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Everyone with a cat should know this

Is your cat stressed? Probably. But don't let that stress YOU!

I recently caught up with Tom Dock, Director of Communications at Noah's Animal Hospitals, to talk about how to see the signs AND how to help!


A point that both Tom and I want to make sure that all cat lovers and caretakers should know: Cats are unique from humans and dogs in that they are BOTH predator and prey.

Can you imagine spending every moment thinking, "I need to make sure I eat and I need to make sure I don't get eaten."

No wonder they're stressed, right???

While they are good hunters, their small size also means that they are prey animals to larger hunters, like coyotes, bigger cats, or a neighborhood dog. Keeping their anxiety unnoticeable is an evolutionary advantage.

And get this: Some of those cat behaviors that stress you out are actually your cat's way of telling you "I' stressed too!"

Tom reminds us, "Anxious cats may excessively groom themselves or they may be prone to tearing up furniture, drapes, or other fabrics. Some cats might inappropriately urinate or even attack a housemate that has been around for years. The signs for cats are often easy to miss and, in many cases, owners may not even know what’s causing the 'bad' behavior."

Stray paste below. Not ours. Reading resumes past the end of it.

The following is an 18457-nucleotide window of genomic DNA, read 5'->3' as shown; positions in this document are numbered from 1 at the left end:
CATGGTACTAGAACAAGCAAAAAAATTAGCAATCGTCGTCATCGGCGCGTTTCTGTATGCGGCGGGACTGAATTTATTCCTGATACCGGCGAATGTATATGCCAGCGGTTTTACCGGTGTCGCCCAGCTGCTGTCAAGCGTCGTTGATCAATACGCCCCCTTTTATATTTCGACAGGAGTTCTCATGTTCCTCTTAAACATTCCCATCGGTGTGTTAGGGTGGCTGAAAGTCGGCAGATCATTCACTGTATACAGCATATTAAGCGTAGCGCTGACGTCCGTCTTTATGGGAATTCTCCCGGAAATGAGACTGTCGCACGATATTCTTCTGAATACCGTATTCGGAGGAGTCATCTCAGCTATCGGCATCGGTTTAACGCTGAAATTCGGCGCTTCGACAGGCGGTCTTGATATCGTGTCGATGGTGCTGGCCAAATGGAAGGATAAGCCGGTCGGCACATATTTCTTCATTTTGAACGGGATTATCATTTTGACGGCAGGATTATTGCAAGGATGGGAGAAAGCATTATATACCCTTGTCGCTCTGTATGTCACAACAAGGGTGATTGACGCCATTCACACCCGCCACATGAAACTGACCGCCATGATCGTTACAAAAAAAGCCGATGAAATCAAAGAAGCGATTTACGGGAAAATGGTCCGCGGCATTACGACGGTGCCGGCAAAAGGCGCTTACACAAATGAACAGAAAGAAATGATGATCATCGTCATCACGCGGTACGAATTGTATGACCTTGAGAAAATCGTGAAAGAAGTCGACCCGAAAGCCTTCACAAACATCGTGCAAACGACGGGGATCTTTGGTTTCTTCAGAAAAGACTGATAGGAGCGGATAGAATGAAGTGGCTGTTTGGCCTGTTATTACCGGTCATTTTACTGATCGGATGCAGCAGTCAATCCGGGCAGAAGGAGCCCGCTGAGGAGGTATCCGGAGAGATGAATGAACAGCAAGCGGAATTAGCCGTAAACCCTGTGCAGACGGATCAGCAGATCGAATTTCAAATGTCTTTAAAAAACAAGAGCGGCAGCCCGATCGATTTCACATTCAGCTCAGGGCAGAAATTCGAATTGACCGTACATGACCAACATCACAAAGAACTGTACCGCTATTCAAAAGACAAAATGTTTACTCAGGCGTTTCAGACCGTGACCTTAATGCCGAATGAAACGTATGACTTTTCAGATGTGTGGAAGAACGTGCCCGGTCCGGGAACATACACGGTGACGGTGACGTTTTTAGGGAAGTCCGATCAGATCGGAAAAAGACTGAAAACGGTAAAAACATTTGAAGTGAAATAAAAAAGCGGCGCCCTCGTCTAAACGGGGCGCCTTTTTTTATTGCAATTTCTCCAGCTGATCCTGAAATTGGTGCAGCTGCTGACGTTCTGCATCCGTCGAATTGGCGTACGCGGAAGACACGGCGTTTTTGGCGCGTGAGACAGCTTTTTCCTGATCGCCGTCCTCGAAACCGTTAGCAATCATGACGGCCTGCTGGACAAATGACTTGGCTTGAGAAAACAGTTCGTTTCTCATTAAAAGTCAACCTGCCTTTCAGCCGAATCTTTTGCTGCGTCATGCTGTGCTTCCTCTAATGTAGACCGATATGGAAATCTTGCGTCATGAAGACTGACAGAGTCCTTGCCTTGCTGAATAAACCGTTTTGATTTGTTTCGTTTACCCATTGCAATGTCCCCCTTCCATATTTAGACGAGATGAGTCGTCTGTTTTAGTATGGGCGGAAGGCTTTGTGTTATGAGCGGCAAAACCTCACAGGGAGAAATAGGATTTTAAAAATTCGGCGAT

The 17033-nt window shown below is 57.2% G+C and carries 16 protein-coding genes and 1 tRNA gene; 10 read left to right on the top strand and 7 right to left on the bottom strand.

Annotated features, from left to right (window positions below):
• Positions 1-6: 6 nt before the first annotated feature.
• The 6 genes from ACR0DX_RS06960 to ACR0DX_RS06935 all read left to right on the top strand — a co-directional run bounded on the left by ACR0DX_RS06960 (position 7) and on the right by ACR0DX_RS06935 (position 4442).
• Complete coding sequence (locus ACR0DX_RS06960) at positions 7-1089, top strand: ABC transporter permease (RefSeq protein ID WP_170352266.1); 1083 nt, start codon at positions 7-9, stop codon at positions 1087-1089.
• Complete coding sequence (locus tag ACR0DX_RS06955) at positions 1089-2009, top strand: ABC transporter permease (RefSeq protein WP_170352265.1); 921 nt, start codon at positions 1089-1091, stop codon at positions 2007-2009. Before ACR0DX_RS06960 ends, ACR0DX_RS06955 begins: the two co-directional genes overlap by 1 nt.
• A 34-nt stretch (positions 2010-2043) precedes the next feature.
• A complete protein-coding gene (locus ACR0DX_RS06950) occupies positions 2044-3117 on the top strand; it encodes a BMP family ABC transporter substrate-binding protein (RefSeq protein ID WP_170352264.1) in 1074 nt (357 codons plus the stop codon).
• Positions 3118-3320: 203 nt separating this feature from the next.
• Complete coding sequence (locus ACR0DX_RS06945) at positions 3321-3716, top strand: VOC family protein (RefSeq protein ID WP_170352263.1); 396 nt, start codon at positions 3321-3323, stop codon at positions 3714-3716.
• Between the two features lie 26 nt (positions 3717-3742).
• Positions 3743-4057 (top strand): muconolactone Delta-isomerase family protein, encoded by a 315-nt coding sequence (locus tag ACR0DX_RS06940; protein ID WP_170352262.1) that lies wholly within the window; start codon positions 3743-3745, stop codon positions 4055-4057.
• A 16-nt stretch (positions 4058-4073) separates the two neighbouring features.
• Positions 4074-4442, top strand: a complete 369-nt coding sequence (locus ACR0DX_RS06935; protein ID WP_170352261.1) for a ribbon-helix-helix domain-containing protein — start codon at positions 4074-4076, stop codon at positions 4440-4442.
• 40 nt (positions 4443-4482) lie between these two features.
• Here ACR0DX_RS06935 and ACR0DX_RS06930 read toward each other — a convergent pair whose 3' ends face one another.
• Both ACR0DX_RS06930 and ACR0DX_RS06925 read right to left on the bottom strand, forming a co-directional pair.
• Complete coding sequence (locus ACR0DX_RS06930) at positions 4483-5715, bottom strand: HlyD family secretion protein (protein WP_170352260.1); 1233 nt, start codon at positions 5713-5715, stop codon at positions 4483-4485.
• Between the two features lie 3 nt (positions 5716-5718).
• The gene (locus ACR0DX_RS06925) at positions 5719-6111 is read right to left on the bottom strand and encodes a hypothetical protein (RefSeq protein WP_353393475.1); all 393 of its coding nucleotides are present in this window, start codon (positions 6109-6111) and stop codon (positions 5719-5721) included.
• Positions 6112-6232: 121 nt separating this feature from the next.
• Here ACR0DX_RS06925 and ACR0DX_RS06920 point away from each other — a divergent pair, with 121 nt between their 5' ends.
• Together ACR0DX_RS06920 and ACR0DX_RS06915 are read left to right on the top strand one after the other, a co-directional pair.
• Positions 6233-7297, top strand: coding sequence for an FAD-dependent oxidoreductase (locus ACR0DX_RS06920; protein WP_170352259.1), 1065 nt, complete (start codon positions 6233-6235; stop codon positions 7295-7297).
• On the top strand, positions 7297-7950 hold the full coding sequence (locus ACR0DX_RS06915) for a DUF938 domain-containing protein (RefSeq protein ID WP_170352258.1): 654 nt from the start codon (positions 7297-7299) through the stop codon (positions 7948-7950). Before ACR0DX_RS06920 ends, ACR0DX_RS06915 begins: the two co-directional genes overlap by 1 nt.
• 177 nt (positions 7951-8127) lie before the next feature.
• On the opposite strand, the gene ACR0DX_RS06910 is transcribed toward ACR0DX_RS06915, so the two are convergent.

Thankfully, there are ways to reduce your cat's stress:

1. Talk to your vet about your cat's behavior. It's important to rule out medical issues. If a clean bill of health is given, go a step further and ask your vet, "So how do we help with these behaviors that indicate stress?"

2. Consider beefing up your cat's natural defense against stress with pheromone products. Tom says, "Pheromone therapy can be helpful. A popular product sold by both veterinarians and pet stores is called Feliway. This product is derived from facial pheromones that cats use to mark their territory. These pheromones create a calming effect for most cats and reduce anxious behaviors."

Feliway also offers a Multi-Cat option that recreates the pheromones a mother cat produces to keep her kittens getting along. This is a good option when you have cats who aren't getting along.

Other products that have been shown to be helpful including Zylkene for Cats (alpha 1 casein – major protein in cow’s milk)

In addition, consider your cat's environment. Some cats feel safer and less stressed with shelving so they can observe from up high. Others may be less stressed when you provide them food puzzles/toys and other ways to help meet their instinctual needs while building confidence and reducing stress.

Warm wishes and whisker love,


Your Kitty Correspondent

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And, keep watching Pet Pals TV for more uplifting, inspirational stories about life with pets!


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